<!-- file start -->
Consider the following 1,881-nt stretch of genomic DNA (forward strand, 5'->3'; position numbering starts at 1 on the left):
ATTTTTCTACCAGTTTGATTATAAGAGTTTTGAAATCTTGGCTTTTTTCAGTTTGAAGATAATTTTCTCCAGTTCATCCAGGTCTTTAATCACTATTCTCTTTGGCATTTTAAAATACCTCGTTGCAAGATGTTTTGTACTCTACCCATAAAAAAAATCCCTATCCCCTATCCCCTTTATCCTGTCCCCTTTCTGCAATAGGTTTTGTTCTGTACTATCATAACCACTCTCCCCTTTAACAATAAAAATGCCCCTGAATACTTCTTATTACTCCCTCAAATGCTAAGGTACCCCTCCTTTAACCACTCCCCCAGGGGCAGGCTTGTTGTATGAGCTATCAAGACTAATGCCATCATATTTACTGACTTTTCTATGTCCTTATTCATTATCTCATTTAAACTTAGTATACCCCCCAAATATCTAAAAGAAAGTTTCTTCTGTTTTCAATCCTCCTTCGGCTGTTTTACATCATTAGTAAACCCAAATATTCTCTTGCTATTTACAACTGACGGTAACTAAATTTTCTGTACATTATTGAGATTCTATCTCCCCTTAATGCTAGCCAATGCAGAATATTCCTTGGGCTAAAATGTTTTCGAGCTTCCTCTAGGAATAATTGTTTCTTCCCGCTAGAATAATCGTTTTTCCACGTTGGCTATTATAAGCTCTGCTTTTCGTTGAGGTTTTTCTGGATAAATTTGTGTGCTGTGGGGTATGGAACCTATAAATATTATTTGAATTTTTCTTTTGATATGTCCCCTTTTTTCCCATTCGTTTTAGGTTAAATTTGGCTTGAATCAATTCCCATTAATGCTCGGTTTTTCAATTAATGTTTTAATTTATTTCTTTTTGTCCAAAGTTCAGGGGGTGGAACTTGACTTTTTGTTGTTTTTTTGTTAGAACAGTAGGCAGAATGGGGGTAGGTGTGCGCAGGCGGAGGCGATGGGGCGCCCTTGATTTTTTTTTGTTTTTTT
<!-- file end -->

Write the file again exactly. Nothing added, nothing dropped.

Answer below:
Consider the following 1,881-nt stretch of genomic DNA (forward strand, 5'->3'; position numbering starts at 1 on the left):
ATTTTTCTACCAGTTTGATTATAAGAGTTTTGAAATCTTGGCTTTTTTCAGTTTGAAGATAATTTTCTCCAGTTCATCCAGGTCTTTAATCACTATTCTCTTTGGCATTTTAAAATACCTCGTTGCAAGATGTTTTGTACTCTACCCATAAAAAAAATCCCTATCCCCTATCCCCTTTATCCTGTCCCCTTTCTGCAATAGGTTTTGTTCTGTACTATCATAACCACTCTCCCCTTTAACAATAAAAATGCCCCTGAATACTTCTTATTACTCCCTCAAATGCTAAGGTACCCCTCCTTTAACCACTCCCCCAGGGGCAGGCTTGTTGTATGAGCTATCAAGACTAATGCCATCATATTTACTGACTTTTCTATGTCCTTATTCATTATCTCATTTAAACTTAGTATACCCCCCAAATATCTAAAAGAAAGTTTCTTCTGTTTTCAATCCTCCTTCGGCTGTTTTACATCATTAGTAAACCCAAATATTCTCTTGCTATTTACAACTGACGGTAACTAAATTTTCTGTACATTATTGAGATTCTATCTCCCCTTAATGCTAGCCAATGCAGAATATTCCTTGGGCTAAAATGTTTTCGAGCTTCCTCTAGGAATAATTGTTTCTTCCCGCTAGAATAATCGTTTTTCCACGTTGGCTATTATAAGCTCTGCTTTTCGTTGAGGTTTTTCTGGATAAATTTGTGTGCTGTGGGGTATGGAACCTATAAATATTATTTGAATTTTTCTTTTGATATGTCCCCTTTTTTCCCATTCGTTTTAGGTTAAATTTGGCTTGAATCAATTCCCATTAATGCTCGGTTTTTCAATTAATGTTTTAATTTATTTCTTTTTGTCCAAAGTTCAGGGGGTGGAACTTGACTTTTTGTTGTTTTTTTGTTAGAACAGTAGGCAGAATGGGGGTAGGTGTGCGCAGGCGGAGGCGATGGGGCGCCCTTGATTTTTTTTTGTTTTTTT